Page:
And then there’s Hecate Strait, the “fourth most dangerous stretch of water on the planet,” according to Environment Canada, a literal ships’ graveyard due to shallowness and strong currents. Waves higher than 20 metres have been reported—so large they leave open sections of ocean floor in their troughs.
Nature, of course, has nothing on human error. In the past decade no fewer than five major vessels have collided or run aground along the route, including the Queen of the North, a 125-metre BC Ferries vessel which struck Gil Island and sank in 2006, killing two of the 103 aboard.
“Everyone [on the North Coast] has stories about totally unforeseen weather and conditions,” says Squamish-based journalist and surfer Arno Kopecky. “With the Queen of the North, the guy in charge had navigated that route 800 times. The 801st time, something happened.”
Kopecky and photographer Ilja Herb sailed throughout the coastal Great Bear Rainforest in the summer of 2012. “Neither of us had ever sailed before,” Kopecky explains, “but Ilja had just bought a 12.5-metre sailboat, so we took advantage. There weren’t many stories coming out from people who actually lived in that area, and the [ENG] review process was underway so we decided if we’re gonna do this, we need to do it now.”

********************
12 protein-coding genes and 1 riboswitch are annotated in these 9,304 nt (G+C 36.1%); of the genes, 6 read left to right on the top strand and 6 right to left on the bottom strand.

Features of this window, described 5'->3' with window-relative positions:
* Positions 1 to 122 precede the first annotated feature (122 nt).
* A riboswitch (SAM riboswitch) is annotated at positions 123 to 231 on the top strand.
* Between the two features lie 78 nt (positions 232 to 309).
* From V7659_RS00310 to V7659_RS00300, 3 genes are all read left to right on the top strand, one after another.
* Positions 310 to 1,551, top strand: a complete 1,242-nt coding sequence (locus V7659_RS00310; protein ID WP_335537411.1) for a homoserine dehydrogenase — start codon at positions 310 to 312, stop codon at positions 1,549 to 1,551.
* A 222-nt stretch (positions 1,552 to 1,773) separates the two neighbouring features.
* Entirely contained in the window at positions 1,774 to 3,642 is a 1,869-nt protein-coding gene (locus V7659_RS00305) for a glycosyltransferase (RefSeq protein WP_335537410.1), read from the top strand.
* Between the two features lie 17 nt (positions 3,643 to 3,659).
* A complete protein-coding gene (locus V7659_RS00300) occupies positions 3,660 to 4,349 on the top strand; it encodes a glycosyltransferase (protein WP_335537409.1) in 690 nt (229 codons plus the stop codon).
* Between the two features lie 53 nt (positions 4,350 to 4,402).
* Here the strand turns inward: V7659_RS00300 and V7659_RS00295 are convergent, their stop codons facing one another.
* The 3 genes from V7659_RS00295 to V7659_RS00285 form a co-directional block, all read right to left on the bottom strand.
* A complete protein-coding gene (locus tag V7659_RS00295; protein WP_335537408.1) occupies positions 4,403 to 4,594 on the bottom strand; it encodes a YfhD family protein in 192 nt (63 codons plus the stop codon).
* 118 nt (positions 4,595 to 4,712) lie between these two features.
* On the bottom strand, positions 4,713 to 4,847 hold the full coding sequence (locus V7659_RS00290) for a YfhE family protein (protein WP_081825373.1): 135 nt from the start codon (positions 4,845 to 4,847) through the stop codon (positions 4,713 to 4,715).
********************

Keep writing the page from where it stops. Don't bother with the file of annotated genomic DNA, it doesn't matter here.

An accomplished skipper friend sailed them from Victoria to Bella Bella, literally showing them the ropes before leaving the duo on their own for three months. “We were lucky,” Kopecky says. “It was a mellow summer as far as ocean conditions and we had weeks on end without storms.”
Relatively smooth sailing allowed Kopecky and Herb to really experience the wildlife. “It’s hard not to sound cliché,” Kopecky says. “Orcas breaching under the full moon, wolves howling from the beach. River after river choked with salmon, grizzlies only metres away. It was a daily onslaught of wildlife, a real Canadian safari.”
Unfortunately, as history has shown, these species are most at risk in the event of a spill. In 1989, the Exxon Valdez, one-third the size of a supertanker, dumped 250,000 barrels of oil into Alaska’s Prince William Sound only a few hundred kilometres north of the Great Bear Rainforest. Few who saw them can forget the images of destruction: sea birds choking on black ooze, otters like slimy charcoal logs. Twenty-five years later, herring, salmon and shellfish stocks have yet to recover and you can still scoop oil off beaches over 700 km from the spill’s epicentre.
“That’s what made my mind up,” recalls Hann. “I saw a film called The Black Wave: Legacy of the Exxon Valdez and I was floored. I knew I had to do something.”